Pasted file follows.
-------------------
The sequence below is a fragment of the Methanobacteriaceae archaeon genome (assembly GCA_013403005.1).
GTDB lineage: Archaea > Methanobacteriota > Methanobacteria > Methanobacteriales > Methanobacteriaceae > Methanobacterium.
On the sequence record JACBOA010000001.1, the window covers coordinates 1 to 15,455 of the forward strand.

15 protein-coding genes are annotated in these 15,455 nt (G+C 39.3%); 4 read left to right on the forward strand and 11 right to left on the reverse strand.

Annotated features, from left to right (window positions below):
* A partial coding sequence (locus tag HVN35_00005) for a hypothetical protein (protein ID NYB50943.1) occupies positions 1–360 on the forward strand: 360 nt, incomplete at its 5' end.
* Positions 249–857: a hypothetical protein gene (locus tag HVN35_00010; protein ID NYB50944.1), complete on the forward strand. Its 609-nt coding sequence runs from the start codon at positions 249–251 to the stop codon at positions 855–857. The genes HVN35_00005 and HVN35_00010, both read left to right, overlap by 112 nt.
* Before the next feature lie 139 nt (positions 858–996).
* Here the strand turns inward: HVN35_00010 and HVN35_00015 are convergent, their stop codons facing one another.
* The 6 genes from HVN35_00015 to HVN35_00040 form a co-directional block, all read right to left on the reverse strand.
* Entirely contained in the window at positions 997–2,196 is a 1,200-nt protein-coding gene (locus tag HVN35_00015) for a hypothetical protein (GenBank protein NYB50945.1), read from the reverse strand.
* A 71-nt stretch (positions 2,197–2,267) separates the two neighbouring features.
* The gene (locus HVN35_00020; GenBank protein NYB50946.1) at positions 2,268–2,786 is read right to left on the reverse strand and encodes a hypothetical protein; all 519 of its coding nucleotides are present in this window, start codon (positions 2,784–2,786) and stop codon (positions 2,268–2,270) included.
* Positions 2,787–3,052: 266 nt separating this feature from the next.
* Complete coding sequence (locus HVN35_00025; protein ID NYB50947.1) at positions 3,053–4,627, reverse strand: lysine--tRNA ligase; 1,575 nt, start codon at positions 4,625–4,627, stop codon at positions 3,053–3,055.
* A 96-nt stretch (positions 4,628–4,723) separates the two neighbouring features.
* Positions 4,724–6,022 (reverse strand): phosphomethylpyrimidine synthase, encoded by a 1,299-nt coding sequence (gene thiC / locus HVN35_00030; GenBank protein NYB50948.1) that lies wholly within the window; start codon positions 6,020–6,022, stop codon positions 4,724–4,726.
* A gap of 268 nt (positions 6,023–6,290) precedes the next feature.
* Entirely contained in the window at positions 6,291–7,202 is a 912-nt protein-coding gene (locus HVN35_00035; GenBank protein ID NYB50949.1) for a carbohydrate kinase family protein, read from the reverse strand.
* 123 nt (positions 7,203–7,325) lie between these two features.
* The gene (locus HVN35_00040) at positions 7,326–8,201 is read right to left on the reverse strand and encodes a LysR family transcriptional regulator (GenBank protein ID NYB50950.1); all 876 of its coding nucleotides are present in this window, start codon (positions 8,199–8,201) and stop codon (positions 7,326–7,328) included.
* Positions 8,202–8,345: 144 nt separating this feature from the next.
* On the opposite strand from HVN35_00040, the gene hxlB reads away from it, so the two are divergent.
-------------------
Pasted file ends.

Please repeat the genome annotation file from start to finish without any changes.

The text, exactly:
The sequence below is a fragment of the Methanobacteriaceae archaeon genome (assembly GCA_013403005.1).
GTDB lineage: Archaea > Methanobacteriota > Methanobacteria > Methanobacteriales > Methanobacteriaceae > Methanobacterium.
On the sequence record JACBOA010000001.1, the window covers coordinates 1 to 15,455 of the forward strand.

15 protein-coding genes are annotated in these 15,455 nt (G+C 39.3%); 4 read left to right on the forward strand and 11 right to left on the reverse strand.

Annotated features, from left to right (window positions below):
* A partial coding sequence (locus tag HVN35_00005) for a hypothetical protein (protein ID NYB50943.1) occupies positions 1–360 on the forward strand: 360 nt, incomplete at its 5' end.
* Positions 249–857: a hypothetical protein gene (locus tag HVN35_00010; protein ID NYB50944.1), complete on the forward strand. Its 609-nt coding sequence runs from the start codon at positions 249–251 to the stop codon at positions 855–857. The genes HVN35_00005 and HVN35_00010, both read left to right, overlap by 112 nt.
* Before the next feature lie 139 nt (positions 858–996).
* Here the strand turns inward: HVN35_00010 and HVN35_00015 are convergent, their stop codons facing one another.
* The 6 genes from HVN35_00015 to HVN35_00040 form a co-directional block, all read right to left on the reverse strand.
* Entirely contained in the window at positions 997–2,196 is a 1,200-nt protein-coding gene (locus tag HVN35_00015) for a hypothetical protein (GenBank protein NYB50945.1), read from the reverse strand.
* A 71-nt stretch (positions 2,197–2,267) separates the two neighbouring features.
* The gene (locus HVN35_00020; GenBank protein NYB50946.1) at positions 2,268–2,786 is read right to left on the reverse strand and encodes a hypothetical protein; all 519 of its coding nucleotides are present in this window, start codon (positions 2,784–2,786) and stop codon (positions 2,268–2,270) included.
* Positions 2,787–3,052: 266 nt separating this feature from the next.
* Complete coding sequence (locus HVN35_00025; protein ID NYB50947.1) at positions 3,053–4,627, reverse strand: lysine--tRNA ligase; 1,575 nt, start codon at positions 4,625–4,627, stop codon at positions 3,053–3,055.
* A 96-nt stretch (positions 4,628–4,723) separates the two neighbouring features.
* Positions 4,724–6,022 (reverse strand): phosphomethylpyrimidine synthase, encoded by a 1,299-nt coding sequence (gene thiC / locus HVN35_00030; GenBank protein NYB50948.1) that lies wholly within the window; start codon positions 6,020–6,022, stop codon positions 4,724–4,726.
* A gap of 268 nt (positions 6,023–6,290) precedes the next feature.
* Entirely contained in the window at positions 6,291–7,202 is a 912-nt protein-coding gene (locus HVN35_00035; GenBank protein ID NYB50949.1) for a carbohydrate kinase family protein, read from the reverse strand.
* 123 nt (positions 7,203–7,325) lie between these two features.
* The gene (locus HVN35_00040) at positions 7,326–8,201 is read right to left on the reverse strand and encodes a LysR family transcriptional regulator (GenBank protein ID NYB50950.1); all 876 of its coding nucleotides are present in this window, start codon (positions 8,199–8,201) and stop codon (positions 7,326–7,328) included.
* Positions 8,202–8,345: 144 nt separating this feature from the next.
* On the opposite strand from HVN35_00040, the gene hxlB reads away from it, so the two are divergent.